Not exactly sure what it was that made me feel this way I endured a little bit longer. I don’t mind changing my mind all of a sudden, but I do want to know why I change it. It wasn’t the driver. Even though his English was very poor, he was very polite and he had no problem taking me wherever I wanted. This was the reason I took the car in the first place. The idea of not planning a train ahead, being able to stop at every location on my way sounded very appealing and practical for my photography. A flat tire even gave me a sudden feel of adventure, although it was solved quickly.
I think it was the fact that everything was going smooth. To smooth. He took me from city to city, hotel to hotel. The hotels were good, even though they had weddings going on with loud music, had good restaurants and great rooms. The driver used B routes so there was plenty to see during our long drives. It was perfect and easy.
I think my decision is best compared with the Leica I’m working with. The driver and his fancy hotels were like my old Nikons on program mode. Everything was great, effortless and without trouble. But if I compare the pictures I took with my DSLR while traveling, they tend to have a lack of story. They are good photos but they miss some sort of depth.
If I read back the blogs about the time I started with the Leica M9 in Cuba, I struggled. But it’s that struggle that made the journey. It’s the cursing and the discomfort that makes me want to see and learn more. My first trip in India was a 37 hour bus-ride to Kashmere and I remember vividly how things looked, smelt and how I was feeling at the time. Now, nearly 2 months later, it has been one of the best parts of my trip. Maybe not photography wise , but definitely when it comes down to traveling India. Of course I did take some pictures in the towns that the car had dropped me. This is something I can do where ever I am, and independent of how I got there. A few I’ve posted here and the rest is on my fb page or at my Flickr page. I even grabbed the Leica M9 a couple of times instead of the Monochrom. Not because I was doubting, like I did before, but because I like to change things up every now and again.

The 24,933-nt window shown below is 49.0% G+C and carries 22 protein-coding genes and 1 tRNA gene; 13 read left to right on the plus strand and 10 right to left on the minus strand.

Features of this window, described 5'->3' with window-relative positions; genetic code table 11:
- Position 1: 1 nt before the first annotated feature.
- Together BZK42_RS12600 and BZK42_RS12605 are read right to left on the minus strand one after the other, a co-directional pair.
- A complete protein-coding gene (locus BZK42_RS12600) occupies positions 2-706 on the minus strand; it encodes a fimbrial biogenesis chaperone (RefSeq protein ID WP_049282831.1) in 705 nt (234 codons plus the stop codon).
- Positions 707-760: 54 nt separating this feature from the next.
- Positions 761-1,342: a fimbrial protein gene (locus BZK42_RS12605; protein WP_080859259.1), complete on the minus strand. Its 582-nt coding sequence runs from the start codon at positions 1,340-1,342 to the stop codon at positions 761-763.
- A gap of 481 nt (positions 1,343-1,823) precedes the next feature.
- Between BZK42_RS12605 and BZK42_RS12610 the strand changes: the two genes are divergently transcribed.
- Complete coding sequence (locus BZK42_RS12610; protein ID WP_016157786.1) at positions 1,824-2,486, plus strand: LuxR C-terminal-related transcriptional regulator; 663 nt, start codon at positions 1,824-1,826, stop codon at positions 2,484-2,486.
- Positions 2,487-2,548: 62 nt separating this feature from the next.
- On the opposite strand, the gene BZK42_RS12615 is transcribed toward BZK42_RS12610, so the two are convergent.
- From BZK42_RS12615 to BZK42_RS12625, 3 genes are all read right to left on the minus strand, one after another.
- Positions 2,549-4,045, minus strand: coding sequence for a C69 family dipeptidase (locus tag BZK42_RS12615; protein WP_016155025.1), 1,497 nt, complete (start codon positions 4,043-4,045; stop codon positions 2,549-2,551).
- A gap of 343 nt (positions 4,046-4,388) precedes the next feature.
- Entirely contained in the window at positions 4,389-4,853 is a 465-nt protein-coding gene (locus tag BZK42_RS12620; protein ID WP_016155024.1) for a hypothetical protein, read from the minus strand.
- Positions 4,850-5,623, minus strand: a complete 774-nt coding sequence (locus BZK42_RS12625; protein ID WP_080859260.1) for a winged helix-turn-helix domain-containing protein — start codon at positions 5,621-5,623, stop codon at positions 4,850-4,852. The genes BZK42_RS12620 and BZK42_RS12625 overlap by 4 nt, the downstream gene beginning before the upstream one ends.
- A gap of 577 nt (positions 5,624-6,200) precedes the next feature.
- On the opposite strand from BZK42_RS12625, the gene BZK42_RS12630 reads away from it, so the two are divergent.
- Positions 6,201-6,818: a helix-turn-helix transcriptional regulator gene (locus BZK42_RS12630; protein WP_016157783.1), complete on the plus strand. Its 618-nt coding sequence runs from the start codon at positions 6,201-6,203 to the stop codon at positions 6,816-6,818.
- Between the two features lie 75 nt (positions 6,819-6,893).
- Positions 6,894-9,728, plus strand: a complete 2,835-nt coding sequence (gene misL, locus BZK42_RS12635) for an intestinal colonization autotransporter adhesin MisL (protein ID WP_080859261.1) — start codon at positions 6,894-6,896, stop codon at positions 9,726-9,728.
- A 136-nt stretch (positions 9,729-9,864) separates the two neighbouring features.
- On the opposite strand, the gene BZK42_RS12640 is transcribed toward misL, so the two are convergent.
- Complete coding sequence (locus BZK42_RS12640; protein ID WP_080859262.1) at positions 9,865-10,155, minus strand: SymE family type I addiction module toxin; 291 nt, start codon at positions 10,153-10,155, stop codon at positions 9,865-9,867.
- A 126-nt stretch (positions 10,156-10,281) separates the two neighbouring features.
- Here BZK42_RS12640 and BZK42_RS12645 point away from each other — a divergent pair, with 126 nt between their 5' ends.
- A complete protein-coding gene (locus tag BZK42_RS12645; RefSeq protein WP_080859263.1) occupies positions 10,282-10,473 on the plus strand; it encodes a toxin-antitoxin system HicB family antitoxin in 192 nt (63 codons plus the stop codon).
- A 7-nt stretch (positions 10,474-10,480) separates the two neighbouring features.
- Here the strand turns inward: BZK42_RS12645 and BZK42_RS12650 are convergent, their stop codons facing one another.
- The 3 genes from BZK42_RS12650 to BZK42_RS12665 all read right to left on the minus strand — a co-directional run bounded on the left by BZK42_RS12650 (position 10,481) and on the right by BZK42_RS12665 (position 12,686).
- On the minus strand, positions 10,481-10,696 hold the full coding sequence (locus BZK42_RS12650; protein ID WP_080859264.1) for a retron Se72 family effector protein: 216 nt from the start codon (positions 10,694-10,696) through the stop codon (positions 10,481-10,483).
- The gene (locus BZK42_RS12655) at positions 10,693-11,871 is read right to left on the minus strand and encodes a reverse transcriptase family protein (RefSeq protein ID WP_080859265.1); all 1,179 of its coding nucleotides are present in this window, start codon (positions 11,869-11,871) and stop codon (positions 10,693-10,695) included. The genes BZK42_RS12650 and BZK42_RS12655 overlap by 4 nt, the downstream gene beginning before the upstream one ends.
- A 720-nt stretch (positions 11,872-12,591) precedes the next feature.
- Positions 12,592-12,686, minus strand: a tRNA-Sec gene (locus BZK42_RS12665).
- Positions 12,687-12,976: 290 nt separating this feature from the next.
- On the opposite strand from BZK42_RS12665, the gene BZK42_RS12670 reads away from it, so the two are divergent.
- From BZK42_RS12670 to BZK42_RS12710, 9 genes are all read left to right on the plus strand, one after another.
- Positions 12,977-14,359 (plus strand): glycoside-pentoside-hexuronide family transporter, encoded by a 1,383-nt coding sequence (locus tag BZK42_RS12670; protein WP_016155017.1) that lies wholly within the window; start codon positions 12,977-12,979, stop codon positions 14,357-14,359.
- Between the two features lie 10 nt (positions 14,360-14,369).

After two days in the car, I send the driver back to Delhi and booked myself on a train from Bikaner to Jodpur. Instead of traveling through Radjashan in a car for the upcoming two weeks, I’ll be struggling and cursing while booking train-tickets. There will be families cramped up against me in a bus, little children that follow me around through the streets and beggars asking me for money. And I’m looking forward to it!
I’ve been traveling India now for about one and a half month. I’ve seen a lot and there’s many more to come. On the program are Amritsar, city of the golden temple, Rajasthan with it’s blue city Johdpur and its pink city Jaipur, countless colored saris and the endless yellow sands of the dessert. The white sandy beaches of the Andaman Islands are still a place I want to see and there is so many many more.
The crazy thing is, I’m going to show you all these places without color, as I have totally fallen in love with the Leica Monochrom. There were some times I wanted to grab the M9 again, sometimes I even did… but even most of those pictures I ended up converting in Silver Efex Pro. To me the lack of color, takes away the distraction of just that same color. All is suddenly stripped down to emotion, movement, light and energy. Yes color is one of the most obvious in India, but what is left when you take away the most obvious ends up to be often a lot more interesting.
The fact that the Monochrom is so very defined in its dynamic range - specially in blacks - and that it is amazing in sharpness, makes this camera an absolute treat to work with. Because of the high ISO possibilities, combined with the Summicron 35mm it’s pretty much all I need to carry around, no flash needed.
I guess I’ve made the change I wanted to make, from DSLR to rangefinder. I now cary a small bag, light on my shoulder. It replaces the heavy load of 2.8 zoom lenses and 2 pro Nikon bodies. A bag that would easily top 10 kg. But I’ve taken it one step further. One step closer to, what to me has become the very basic of photography: One camera, one lens and a monochrome image. I feel lucky and grateful. I can roam the world, looking at it’s beauty and capture this in exactly the way I observe it. In its naked, vulnerable, most honest way. To me that’s in black & white… in Monochrom.
I’ve been asked why I only take photographs of the slums and poor people and not of the richer part of India and the people who indulge in luxury. I’ve not only been asked here, but on facebook and Flickr as well. I even got asked so many times, that I thought it would be a wise idea to write a blog about it.